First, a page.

The murderous fisherman with a hook is back to once again stalk the two surviving teens, Julie and Ray, who left him for dead, as well as cause even more murder and mayhem, this time at a posh island resort.
A masked killer begins murdering teenagers in a small town, and as the body count rises, one girl and her friends contemplate the "rules" of horror films as they find themselves living in a real-life one.
In this third installment of the Final Destination series, a student's premonition of a deadly rollercoaster ride saves her life and a lucky few, but not from death itself which seeks out those who escaped their fate.
Mary Elizabeth Winstead,
When Kimberly has a violent premonition of a highway pileup she blocks the freeway, keeping a few others meant to die, safe...Or are they? The survivors mysteriously start dying and it's up to Kimberly to stop it before she's next.
Julie's back in college with her new friend, and they win a weekend trip to an island. On the way there, someone dies, and then the girls are tormented on the island. Written by
Early promotional material, including the theatrical trailer, credit Stephen Gaghan as co-writer of the screenplay. In the final credits, only Trey Callaway is credited. See more »
At the bar, Nancy says, "What you guys want is a Dark and Stormy." She then lists the ingredients as "Vernon's rum, a little ginger beer, a splash of Tabasco". This is not a Dark 'N' Stormy. A Dark 'n' Stormy is a highball cocktail made with Gosling's Black Seal rum (the dark) and ginger beer (the stormy) served over ice and garnished with a slice of lime. The name "Dark N Stormy" and the corresponding recipe is a trademark of Gosling's Brothers Ltd. See more »
[Ray appears pointing a gun at Ben Willis who's holding Julie hostage]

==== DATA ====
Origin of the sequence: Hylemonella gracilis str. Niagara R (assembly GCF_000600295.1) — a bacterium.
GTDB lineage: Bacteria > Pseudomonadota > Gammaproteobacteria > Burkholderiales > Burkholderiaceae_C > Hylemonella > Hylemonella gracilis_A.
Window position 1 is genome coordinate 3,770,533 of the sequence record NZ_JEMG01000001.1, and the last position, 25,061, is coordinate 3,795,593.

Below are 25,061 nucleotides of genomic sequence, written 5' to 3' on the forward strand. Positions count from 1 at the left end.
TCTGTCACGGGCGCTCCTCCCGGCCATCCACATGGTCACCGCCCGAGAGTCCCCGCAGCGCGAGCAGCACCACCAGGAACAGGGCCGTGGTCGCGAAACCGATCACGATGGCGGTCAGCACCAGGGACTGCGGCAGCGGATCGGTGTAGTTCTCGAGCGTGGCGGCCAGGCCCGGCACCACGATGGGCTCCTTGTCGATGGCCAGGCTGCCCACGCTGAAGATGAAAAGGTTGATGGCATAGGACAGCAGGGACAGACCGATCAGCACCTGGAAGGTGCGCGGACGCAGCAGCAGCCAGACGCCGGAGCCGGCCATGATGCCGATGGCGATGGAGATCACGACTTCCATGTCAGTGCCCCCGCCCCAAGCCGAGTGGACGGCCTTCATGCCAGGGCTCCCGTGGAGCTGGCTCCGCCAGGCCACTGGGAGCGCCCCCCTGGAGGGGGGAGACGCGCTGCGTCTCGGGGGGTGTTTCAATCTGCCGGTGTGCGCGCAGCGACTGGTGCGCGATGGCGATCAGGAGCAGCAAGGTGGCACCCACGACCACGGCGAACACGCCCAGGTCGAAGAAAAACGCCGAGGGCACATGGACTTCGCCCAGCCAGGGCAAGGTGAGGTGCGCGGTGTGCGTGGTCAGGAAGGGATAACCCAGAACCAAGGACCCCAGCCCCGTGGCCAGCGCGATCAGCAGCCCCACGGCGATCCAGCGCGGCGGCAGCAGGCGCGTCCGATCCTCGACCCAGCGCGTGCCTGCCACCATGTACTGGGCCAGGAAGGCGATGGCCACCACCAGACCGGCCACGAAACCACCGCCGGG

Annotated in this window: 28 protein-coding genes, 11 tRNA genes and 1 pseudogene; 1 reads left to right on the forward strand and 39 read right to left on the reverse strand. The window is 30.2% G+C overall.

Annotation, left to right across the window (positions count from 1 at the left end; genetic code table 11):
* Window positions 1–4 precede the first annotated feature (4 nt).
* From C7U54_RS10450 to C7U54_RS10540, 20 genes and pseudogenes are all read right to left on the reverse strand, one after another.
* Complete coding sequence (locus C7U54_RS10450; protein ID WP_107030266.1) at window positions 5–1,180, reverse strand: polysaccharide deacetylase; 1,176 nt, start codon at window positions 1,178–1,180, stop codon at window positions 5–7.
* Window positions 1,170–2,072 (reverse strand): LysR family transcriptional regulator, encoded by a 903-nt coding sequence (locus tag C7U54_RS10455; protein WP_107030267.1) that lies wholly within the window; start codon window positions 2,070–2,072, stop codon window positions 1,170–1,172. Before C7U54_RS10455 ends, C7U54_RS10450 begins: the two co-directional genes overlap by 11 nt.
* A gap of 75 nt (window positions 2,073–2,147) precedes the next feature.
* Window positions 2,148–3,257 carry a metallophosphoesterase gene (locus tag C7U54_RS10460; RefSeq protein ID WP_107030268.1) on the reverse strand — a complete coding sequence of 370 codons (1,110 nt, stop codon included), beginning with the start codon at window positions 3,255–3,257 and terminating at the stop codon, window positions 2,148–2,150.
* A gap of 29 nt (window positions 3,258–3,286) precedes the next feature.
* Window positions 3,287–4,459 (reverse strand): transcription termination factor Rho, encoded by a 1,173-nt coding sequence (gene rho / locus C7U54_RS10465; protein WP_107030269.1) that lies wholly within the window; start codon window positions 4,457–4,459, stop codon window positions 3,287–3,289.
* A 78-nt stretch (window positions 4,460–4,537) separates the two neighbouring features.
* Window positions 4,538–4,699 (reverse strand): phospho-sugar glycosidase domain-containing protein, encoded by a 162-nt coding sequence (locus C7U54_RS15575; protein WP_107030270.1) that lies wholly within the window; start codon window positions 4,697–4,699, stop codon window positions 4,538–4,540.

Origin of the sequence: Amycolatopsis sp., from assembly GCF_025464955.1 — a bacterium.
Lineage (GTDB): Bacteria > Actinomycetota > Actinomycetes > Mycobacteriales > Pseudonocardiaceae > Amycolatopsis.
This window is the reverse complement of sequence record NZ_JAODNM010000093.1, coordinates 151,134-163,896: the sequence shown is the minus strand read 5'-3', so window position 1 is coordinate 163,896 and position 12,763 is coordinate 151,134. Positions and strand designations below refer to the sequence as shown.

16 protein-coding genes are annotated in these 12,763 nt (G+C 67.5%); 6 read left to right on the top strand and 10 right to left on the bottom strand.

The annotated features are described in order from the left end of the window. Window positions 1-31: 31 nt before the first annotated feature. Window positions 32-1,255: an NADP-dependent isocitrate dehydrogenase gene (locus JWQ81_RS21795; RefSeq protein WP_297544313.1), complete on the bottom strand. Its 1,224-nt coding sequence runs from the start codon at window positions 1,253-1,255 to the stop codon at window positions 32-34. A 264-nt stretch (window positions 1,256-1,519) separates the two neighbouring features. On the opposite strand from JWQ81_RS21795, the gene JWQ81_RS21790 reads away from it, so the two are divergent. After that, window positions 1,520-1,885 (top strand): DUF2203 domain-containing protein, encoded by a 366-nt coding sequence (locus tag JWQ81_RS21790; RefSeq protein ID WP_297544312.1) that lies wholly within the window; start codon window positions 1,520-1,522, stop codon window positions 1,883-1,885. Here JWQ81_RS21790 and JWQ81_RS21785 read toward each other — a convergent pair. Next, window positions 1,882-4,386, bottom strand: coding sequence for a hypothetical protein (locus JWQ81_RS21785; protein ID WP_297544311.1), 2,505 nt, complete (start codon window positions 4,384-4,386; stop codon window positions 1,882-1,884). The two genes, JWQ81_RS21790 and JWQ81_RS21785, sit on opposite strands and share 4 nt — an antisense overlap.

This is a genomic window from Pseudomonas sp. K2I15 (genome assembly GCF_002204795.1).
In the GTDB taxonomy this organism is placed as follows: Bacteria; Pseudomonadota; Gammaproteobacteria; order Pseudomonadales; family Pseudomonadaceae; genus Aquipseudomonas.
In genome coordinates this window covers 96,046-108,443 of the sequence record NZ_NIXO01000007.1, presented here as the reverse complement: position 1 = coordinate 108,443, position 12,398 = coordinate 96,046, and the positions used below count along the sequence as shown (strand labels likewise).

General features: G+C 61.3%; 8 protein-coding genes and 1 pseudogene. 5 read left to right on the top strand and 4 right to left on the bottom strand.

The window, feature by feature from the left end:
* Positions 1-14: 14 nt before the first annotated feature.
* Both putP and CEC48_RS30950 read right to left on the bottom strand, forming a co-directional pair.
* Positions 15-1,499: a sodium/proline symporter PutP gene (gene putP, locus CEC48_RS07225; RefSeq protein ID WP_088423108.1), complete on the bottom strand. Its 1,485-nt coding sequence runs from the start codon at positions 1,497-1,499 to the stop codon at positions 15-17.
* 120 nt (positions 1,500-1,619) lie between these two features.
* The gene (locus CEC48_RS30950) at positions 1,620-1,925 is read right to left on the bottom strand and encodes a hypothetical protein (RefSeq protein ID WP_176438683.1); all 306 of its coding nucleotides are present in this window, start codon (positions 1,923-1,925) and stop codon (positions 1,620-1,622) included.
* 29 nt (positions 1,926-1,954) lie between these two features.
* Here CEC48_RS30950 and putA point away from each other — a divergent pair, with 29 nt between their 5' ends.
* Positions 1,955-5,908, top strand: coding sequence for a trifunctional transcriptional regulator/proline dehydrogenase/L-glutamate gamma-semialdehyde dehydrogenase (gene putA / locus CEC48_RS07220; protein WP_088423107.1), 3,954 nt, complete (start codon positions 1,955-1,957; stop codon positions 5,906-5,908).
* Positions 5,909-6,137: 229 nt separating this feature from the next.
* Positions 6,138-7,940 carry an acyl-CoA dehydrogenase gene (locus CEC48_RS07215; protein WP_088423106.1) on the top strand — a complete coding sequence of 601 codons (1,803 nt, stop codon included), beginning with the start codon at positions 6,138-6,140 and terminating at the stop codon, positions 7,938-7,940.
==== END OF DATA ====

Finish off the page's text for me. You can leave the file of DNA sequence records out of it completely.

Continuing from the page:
Let her go.
Oh God, you've got to be shitting me!
Let her go, Willis!
Or what? What are you gonna do, boy? Call us names?
Let her go NOW!
Think about it, boy. You're no killer. That's my job! You don't have it in you!
See more »
After the credits are over, there is the sound of a hook slashing through flesh and Ben Willis' horrific (distorted) laugh. See more »
Like its predecessor, 'I Still Know...' falls flat when the funny, obnoxious character (played by Mekhi Phifer in this case) isn't on screen. Between the young actors and the tropical setting, it's a good looking picture, but there ain't too much more to rave about. I do like watching the film though, for the nostalgia if nothing else.
I was going to close with a question about the silliness and plot-holes of Julie James' (Jennifer Love Hewitt) visions/disillusions, but then I realised that it didn't matter (at the end of the day, it's a trashy slasher that you either go along with or you don't). Instead, I will query the only thing more troubling in the film: what is up with Jack Black's dreadlocks?
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